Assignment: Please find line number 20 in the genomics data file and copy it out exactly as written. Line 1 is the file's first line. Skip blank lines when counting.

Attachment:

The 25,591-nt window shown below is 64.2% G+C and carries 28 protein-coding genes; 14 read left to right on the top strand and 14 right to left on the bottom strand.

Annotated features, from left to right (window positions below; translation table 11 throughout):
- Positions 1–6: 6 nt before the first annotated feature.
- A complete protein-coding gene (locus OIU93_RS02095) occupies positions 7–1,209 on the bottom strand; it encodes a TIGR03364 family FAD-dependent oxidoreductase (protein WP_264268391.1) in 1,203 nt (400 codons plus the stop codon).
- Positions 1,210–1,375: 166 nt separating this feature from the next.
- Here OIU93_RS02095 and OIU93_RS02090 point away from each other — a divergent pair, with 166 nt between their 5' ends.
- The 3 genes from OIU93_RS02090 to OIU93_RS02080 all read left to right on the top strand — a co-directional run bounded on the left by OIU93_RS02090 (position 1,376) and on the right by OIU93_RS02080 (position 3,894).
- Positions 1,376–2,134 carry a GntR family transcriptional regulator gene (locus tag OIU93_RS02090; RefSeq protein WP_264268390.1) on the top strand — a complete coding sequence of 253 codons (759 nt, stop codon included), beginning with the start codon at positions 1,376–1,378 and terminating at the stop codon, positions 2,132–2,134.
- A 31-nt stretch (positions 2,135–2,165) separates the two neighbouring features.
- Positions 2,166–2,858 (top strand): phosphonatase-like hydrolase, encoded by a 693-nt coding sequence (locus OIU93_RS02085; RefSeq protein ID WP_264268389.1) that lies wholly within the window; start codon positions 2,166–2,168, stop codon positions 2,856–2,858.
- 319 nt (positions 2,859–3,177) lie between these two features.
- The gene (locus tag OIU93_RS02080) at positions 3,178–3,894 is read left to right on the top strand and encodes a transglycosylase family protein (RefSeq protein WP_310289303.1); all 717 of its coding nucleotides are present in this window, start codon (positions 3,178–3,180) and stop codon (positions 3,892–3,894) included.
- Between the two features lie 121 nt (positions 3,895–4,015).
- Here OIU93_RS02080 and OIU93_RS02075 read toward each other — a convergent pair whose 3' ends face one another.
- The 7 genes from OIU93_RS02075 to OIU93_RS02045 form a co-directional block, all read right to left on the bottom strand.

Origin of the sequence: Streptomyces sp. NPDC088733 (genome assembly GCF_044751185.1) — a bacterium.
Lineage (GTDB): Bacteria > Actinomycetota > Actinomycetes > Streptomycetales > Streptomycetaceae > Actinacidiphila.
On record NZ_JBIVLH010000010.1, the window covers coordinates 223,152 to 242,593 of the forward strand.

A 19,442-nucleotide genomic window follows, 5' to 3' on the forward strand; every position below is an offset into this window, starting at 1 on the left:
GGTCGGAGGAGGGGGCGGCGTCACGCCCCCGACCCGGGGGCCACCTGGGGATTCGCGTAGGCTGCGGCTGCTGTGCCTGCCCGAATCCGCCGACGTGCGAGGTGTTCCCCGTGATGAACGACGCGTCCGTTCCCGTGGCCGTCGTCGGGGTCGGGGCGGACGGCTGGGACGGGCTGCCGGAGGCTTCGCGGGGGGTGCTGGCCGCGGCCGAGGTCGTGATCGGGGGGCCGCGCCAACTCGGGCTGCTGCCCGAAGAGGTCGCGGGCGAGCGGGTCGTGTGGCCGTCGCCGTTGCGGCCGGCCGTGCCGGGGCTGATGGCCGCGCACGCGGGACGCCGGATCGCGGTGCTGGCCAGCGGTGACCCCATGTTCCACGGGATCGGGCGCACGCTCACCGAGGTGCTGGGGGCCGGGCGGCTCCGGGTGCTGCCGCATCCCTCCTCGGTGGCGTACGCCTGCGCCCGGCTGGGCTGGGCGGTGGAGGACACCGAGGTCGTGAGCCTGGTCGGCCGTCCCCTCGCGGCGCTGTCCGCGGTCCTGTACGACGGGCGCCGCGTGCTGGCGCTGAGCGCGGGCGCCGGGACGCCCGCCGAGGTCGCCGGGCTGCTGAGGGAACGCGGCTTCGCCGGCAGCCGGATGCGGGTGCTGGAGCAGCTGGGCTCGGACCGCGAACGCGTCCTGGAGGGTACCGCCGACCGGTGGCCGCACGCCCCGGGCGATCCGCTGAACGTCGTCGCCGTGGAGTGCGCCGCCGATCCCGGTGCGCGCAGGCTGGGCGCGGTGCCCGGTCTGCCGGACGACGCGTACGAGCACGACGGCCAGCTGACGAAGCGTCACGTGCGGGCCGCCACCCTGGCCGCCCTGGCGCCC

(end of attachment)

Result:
GGTCGGAGGAGGGGGCGGCGTCACGCCCCCGACCCGGGGGCCACCTGGGGATTCGCGTAGGCTGCGGCTGCTGTGCCTGCCCGAATCCGCCGACGTGCGAGGTGTTCCCCGTGATGAACGACGCGTCCGTTCCCGTGGCCGTCGTCGGGGTCGGGGCGGACGGCTGGGACGGGCTGCCGGAGGCTTCGCGGGGGGTGCTGGCCGCGGCCGAGGTCGTGATCGGGGGGCCGCGCCAACTCGGGCTGCTGCCCGAAGAGGTCGCGGGCGAGCGGGTCGTGTGGCCGTCGCCGTTGCGGCCGGCCGTGCCGGGGCTGATGGCCGCGCACGCGGGACGCCGGATCGCGGTGCTGGCCAGCGGTGACCCCATGTTCCACGGGATCGGGCGCACGCTCACCGAGGTGCTGGGGGCCGGGCGGCTCCGGGTGCTGCCGCATCCCTCCTCGGTGGCGTACGCCTGCGCCCGGCTGGGCTGGGCGGTGGAGGACACCGAGGTCGTGAGCCTGGTCGGCCGTCCCCTCGCGGCGCTGTCCGCGGTCCTGTACGACGGGCGCCGCGTGCTGGCGCTGAGCGCGGGCGCCGGGACGCCCGCCGAGGTCGCCGGGCTGCTGAGGGAACGCGGCTTCGCCGGCAGCCGGATGCGGGTGCTGGAGCAGCTGGGCTCGGACCGCGAACGCGTCCTGGAGGGTACCGCCGACCGGTGGCCGCACGCCCCGGGCGATCCGCTGAACGTCGTCGCCGTGGAGTGCGCCGCCGATCCCGGTGCGCGCAGGCTGGGCGCGGTGCCCGGTCTGCCGGACGACGCGTACGAGCACGACGGCCAGCTGACGAAGCGTCACGTGCGGGCCGCCACCCTGGCCGCCCTGGCGCCC